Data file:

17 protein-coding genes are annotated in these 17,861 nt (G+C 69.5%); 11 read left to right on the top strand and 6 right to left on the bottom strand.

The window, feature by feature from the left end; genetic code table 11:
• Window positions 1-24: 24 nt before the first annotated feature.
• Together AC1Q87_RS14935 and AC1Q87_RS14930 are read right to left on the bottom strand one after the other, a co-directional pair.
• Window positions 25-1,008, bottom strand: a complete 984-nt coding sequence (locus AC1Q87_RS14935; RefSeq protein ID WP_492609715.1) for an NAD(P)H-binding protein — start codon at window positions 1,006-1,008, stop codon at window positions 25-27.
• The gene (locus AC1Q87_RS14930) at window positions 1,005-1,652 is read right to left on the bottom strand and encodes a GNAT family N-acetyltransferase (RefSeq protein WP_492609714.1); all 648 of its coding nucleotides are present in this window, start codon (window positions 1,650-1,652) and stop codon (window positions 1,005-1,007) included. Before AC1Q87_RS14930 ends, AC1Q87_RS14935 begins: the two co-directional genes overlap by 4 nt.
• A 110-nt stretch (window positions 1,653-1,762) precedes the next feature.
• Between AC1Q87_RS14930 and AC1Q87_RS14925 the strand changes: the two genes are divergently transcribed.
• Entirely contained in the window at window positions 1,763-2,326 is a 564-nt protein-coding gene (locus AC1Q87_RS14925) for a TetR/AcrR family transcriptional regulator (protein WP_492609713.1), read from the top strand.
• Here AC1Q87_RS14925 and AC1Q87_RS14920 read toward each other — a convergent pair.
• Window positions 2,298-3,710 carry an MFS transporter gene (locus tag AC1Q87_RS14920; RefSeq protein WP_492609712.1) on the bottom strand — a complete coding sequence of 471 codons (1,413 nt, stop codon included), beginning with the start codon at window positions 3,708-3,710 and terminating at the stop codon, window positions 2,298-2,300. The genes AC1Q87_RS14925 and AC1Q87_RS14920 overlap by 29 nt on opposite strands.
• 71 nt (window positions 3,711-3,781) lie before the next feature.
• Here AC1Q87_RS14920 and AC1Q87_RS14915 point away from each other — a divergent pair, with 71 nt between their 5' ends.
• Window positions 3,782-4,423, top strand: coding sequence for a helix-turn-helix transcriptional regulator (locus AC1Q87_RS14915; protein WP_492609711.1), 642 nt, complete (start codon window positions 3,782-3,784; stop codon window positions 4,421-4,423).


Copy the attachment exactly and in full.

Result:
17 protein-coding genes are annotated in these 17,861 nt (G+C 69.5%); 11 read left to right on the top strand and 6 right to left on the bottom strand.

The window, feature by feature from the left end; genetic code table 11:
• Window positions 1-24: 24 nt before the first annotated feature.
• Together AC1Q87_RS14935 and AC1Q87_RS14930 are read right to left on the bottom strand one after the other, a co-directional pair.
• Window positions 25-1,008, bottom strand: a complete 984-nt coding sequence (locus AC1Q87_RS14935; RefSeq protein ID WP_492609715.1) for an NAD(P)H-binding protein — start codon at window positions 1,006-1,008, stop codon at window positions 25-27.
• The gene (locus AC1Q87_RS14930) at window positions 1,005-1,652 is read right to left on the bottom strand and encodes a GNAT family N-acetyltransferase (RefSeq protein WP_492609714.1); all 648 of its coding nucleotides are present in this window, start codon (window positions 1,650-1,652) and stop codon (window positions 1,005-1,007) included. Before AC1Q87_RS14930 ends, AC1Q87_RS14935 begins: the two co-directional genes overlap by 4 nt.
• A 110-nt stretch (window positions 1,653-1,762) precedes the next feature.
• Between AC1Q87_RS14930 and AC1Q87_RS14925 the strand changes: the two genes are divergently transcribed.
• Entirely contained in the window at window positions 1,763-2,326 is a 564-nt protein-coding gene (locus AC1Q87_RS14925) for a TetR/AcrR family transcriptional regulator (protein WP_492609713.1), read from the top strand.
• Here AC1Q87_RS14925 and AC1Q87_RS14920 read toward each other — a convergent pair.
• Window positions 2,298-3,710 carry an MFS transporter gene (locus tag AC1Q87_RS14920; RefSeq protein WP_492609712.1) on the bottom strand — a complete coding sequence of 471 codons (1,413 nt, stop codon included), beginning with the start codon at window positions 3,708-3,710 and terminating at the stop codon, window positions 2,298-2,300. The genes AC1Q87_RS14925 and AC1Q87_RS14920 overlap by 29 nt on opposite strands.
• 71 nt (window positions 3,711-3,781) lie before the next feature.
• Here AC1Q87_RS14920 and AC1Q87_RS14915 point away from each other — a divergent pair, with 71 nt between their 5' ends.
• Window positions 3,782-4,423, top strand: coding sequence for a helix-turn-helix transcriptional regulator (locus AC1Q87_RS14915; protein WP_492609711.1), 642 nt, complete (start codon window positions 3,782-3,784; stop codon window positions 4,421-4,423).